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    Notes
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    -----
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    To obtain a list of all maximal cliques, use
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    `list(find_cliques_recursive(G))`. However, be aware that in the
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    worst-case, the length of this list can be exponential in the number
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    of nodes in the graph (for example, when the graph is the complete
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    graph). This function avoids storing all cliques in memory by only
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    keeping current candidate node lists in memory during its search.
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    This implementation is based on the algorithm published by Bron and
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    Kerbosch (1973) [1]_, as adapted by Tomita, Tanaka and Takahashi
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    (2006) [2]_ and discussed in Cazals and Karande (2008) [3]_. For a
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    non-recursive implementation, see :func:`find_cliques`.
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    This algorithm ignores self-loops and parallel edges, since cliques
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    are not conventionally defined with such edges.
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    References
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    ----------
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    .. [1] Bron, C. and Kerbosch, J.
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       "Algorithm 457: finding all cliques of an undirected graph".
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       *Communications of the ACM* 16, 9 (Sep. 1973), 575--577.
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       <http://portal.acm.org/citation.cfm?doid=362342.362367>
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    .. [2] Etsuji Tomita, Akira Tanaka, Haruhisa Takahashi,
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       "The worst-case time complexity for generating all maximal
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       cliques and computational experiments",
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       *Theoretical Computer Science*, Volume 363, Issue 1,
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       Computing and Combinatorics,
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       10th Annual International Conference on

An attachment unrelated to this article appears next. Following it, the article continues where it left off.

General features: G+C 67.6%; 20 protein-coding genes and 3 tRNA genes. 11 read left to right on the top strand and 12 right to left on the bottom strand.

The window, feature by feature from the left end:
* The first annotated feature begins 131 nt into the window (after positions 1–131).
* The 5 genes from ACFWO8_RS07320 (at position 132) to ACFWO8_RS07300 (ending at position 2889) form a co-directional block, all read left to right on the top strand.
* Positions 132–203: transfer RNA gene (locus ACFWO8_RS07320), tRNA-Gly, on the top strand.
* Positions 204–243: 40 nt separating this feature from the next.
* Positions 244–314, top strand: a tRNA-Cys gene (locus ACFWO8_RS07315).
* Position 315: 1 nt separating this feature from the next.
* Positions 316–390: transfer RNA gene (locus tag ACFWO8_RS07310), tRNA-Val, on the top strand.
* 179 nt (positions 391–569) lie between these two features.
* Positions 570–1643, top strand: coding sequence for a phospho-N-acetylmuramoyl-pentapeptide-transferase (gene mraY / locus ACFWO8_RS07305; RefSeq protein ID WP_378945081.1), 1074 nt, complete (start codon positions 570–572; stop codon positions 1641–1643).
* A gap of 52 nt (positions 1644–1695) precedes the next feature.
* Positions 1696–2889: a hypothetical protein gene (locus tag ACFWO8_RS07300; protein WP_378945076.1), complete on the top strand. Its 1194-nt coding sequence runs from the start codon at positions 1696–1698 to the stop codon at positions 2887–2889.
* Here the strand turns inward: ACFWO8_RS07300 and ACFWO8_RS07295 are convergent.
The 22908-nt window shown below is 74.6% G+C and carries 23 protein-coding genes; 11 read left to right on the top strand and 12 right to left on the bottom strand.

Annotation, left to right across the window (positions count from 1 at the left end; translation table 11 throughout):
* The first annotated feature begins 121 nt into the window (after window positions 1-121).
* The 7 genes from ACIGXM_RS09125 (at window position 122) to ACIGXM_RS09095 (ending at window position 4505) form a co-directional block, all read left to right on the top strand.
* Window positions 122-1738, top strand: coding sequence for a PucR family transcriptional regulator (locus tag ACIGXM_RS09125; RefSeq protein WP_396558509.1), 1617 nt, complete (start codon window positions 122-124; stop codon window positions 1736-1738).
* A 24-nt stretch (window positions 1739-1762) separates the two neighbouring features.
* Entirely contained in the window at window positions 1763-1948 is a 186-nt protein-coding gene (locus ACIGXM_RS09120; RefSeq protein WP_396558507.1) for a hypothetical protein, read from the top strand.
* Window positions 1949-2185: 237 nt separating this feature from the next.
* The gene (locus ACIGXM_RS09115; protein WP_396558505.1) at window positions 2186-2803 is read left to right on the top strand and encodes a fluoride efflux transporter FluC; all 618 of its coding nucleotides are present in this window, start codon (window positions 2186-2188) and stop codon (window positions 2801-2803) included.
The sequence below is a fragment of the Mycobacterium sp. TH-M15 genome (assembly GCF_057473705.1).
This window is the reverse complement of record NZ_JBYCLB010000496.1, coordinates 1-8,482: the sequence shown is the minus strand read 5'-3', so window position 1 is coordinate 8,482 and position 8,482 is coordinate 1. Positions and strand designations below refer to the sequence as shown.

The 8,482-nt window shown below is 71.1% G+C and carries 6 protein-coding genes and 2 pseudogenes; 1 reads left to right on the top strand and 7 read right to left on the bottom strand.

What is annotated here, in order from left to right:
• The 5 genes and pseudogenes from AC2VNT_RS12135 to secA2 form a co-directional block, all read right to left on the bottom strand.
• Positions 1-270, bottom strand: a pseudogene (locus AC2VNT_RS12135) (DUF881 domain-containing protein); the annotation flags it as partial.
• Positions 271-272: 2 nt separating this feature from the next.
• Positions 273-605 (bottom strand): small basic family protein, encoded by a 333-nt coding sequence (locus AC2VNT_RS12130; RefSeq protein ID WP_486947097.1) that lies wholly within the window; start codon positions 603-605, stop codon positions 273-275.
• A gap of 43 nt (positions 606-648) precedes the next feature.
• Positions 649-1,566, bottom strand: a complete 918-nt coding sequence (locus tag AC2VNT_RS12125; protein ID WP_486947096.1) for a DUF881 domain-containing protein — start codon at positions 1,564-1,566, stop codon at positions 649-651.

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       Computing and Combinatorics (COCOON 2004), 25 October 2006, Pages 28--42
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       <https://doi.org/10.1016/j.tcs.2006.06.015>
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    .. [3] F. Cazals, C. Karande,
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       "A note on the problem of reporting maximal cliques",
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       *Theoretical Computer Science*,
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       Volume 407, Issues 1--3, 6 November 2008, Pages 564--568,
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       <https://doi.org/10.1016/j.tcs.2008.05.010>
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    """
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    if len(G) == 0:
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        return iter([])
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    adj = {u: {v for v in G[u] if v != u} for u in G}
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    Q = []
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    def expand(subg, cand):
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        u = max(subg, key=lambda u: len(cand & adj[u]))
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        for q in cand - adj[u]:
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            cand.remove(q)
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            Q.append(q)
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            adj_q = adj[q]
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            subg_q = subg & adj_q
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            if not subg_q: